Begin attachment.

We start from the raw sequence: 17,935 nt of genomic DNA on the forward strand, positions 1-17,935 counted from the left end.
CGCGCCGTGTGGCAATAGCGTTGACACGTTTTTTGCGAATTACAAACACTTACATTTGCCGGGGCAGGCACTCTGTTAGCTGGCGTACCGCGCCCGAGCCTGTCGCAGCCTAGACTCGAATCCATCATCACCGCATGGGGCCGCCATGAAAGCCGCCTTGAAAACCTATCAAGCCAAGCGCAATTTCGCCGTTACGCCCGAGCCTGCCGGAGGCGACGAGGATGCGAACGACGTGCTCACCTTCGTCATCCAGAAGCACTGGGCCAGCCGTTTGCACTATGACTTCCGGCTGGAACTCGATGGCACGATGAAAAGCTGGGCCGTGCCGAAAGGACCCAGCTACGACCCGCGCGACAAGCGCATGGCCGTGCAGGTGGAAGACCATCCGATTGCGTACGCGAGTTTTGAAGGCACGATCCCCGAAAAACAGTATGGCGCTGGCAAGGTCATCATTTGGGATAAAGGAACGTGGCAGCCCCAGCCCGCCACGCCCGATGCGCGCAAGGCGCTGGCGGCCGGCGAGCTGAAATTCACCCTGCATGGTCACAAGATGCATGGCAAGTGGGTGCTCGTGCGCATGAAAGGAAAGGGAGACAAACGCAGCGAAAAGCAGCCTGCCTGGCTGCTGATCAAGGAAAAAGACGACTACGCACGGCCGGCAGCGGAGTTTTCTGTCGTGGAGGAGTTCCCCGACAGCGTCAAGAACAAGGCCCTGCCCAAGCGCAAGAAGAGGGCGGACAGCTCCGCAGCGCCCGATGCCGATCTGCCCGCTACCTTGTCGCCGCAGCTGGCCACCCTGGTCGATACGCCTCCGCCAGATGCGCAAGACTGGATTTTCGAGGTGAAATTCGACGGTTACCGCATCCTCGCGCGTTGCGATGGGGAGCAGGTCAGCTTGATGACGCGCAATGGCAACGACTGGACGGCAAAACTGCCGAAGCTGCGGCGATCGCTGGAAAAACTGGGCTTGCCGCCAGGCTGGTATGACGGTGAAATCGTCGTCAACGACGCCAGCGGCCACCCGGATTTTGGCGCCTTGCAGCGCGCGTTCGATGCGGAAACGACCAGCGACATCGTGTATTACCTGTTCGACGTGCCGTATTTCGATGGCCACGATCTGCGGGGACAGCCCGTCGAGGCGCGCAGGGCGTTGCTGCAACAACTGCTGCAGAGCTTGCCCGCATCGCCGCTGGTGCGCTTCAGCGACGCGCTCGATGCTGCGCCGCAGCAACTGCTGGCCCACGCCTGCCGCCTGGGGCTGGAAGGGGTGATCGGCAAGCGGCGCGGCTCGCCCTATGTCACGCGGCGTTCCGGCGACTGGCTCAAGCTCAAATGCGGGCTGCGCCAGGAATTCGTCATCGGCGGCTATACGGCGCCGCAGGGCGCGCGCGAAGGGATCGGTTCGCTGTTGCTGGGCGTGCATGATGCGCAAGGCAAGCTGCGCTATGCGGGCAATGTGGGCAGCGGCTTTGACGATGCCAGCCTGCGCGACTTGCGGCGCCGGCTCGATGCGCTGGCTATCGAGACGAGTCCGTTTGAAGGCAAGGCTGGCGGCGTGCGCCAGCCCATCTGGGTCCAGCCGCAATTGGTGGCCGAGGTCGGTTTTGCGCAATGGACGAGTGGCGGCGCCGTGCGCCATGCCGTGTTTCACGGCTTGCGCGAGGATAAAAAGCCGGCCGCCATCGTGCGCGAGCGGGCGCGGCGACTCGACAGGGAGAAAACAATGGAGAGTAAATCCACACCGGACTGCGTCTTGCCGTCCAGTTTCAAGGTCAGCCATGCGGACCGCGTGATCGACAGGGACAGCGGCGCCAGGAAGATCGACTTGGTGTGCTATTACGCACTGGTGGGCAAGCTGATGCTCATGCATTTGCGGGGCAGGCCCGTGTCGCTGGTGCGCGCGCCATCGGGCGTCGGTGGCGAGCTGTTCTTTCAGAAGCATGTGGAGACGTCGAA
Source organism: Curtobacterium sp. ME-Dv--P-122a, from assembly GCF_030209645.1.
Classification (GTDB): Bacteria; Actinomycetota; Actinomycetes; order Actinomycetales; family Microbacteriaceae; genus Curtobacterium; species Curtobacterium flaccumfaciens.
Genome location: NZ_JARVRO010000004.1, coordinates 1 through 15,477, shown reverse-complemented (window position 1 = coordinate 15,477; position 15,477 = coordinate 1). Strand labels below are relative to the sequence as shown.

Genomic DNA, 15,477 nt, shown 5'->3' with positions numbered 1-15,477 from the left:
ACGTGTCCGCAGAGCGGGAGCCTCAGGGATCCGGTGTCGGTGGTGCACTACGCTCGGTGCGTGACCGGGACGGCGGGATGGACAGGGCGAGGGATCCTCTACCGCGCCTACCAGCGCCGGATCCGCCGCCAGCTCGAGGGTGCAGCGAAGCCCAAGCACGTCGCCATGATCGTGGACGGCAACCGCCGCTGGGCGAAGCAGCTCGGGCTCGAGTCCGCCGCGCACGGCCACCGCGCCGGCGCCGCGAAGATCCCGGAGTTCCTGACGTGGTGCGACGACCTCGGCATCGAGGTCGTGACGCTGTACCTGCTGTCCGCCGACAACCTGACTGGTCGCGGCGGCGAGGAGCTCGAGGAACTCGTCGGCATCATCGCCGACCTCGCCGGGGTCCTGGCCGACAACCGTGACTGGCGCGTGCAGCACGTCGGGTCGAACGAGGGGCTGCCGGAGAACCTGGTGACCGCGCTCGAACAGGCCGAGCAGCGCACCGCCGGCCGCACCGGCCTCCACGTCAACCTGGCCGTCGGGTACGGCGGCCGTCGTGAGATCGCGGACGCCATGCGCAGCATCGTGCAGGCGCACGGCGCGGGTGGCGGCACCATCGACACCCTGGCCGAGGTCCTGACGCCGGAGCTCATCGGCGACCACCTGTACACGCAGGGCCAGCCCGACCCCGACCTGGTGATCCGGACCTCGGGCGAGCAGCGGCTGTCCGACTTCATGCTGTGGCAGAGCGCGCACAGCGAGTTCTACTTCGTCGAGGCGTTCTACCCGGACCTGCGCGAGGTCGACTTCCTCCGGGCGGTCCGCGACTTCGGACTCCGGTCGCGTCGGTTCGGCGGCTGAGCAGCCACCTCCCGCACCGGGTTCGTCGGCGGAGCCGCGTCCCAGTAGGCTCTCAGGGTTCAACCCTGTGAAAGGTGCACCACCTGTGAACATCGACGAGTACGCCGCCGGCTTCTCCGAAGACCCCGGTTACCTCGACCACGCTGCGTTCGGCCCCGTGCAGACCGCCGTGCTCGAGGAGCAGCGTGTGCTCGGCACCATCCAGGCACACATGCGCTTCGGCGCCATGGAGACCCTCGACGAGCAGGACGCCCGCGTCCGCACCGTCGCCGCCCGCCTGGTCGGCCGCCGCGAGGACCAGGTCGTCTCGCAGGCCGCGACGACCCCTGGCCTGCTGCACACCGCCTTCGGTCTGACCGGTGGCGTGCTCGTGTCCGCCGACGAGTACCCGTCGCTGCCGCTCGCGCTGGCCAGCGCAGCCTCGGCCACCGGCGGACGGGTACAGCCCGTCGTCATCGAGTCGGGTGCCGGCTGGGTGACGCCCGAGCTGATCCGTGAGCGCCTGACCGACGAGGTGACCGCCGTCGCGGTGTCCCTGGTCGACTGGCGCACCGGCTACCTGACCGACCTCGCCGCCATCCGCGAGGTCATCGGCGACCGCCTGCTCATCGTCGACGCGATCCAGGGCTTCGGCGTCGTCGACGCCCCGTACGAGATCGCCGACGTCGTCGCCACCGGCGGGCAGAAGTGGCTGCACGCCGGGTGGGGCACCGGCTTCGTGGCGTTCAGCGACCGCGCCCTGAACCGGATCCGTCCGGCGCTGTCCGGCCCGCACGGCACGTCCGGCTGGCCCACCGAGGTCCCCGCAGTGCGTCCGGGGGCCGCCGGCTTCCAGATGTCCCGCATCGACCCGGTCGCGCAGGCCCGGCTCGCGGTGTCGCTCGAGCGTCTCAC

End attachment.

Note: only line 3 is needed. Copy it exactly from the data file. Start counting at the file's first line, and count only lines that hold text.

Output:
Source organism: Curtobacterium sp. ME-Dv--P-122a, from assembly GCF_030209645.1.